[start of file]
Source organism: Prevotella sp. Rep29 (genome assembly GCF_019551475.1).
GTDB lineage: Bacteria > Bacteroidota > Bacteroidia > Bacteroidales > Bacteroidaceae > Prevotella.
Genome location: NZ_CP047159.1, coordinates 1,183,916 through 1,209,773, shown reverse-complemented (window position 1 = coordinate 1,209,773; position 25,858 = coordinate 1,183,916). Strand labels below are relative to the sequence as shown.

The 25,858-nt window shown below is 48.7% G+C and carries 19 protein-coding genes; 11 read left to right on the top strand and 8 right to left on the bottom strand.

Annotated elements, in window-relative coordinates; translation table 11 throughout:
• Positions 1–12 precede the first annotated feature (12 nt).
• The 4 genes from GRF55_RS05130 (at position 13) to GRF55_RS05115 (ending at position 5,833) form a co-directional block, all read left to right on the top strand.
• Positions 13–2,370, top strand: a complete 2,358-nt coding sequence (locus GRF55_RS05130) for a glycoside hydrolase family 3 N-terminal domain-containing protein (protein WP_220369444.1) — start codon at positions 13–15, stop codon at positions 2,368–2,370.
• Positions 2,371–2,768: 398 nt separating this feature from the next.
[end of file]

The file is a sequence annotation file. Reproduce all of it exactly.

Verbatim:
Source organism: Prevotella sp. Rep29 (genome assembly GCF_019551475.1).
GTDB lineage: Bacteria > Bacteroidota > Bacteroidia > Bacteroidales > Bacteroidaceae > Prevotella.
Genome location: NZ_CP047159.1, coordinates 1,183,916 through 1,209,773, shown reverse-complemented (window position 1 = coordinate 1,209,773; position 25,858 = coordinate 1,183,916). Strand labels below are relative to the sequence as shown.

The 25,858-nt window shown below is 48.7% G+C and carries 19 protein-coding genes; 11 read left to right on the top strand and 8 right to left on the bottom strand.

Annotated elements, in window-relative coordinates; translation table 11 throughout:
• Positions 1–12 precede the first annotated feature (12 nt).
• The 4 genes from GRF55_RS05130 (at position 13) to GRF55_RS05115 (ending at position 5,833) form a co-directional block, all read left to right on the top strand.
• Positions 13–2,370, top strand: a complete 2,358-nt coding sequence (locus GRF55_RS05130) for a glycoside hydrolase family 3 N-terminal domain-containing protein (protein WP_220369444.1) — start codon at positions 13–15, stop codon at positions 2,368–2,370.
• Positions 2,371–2,768: 398 nt separating this feature from the next.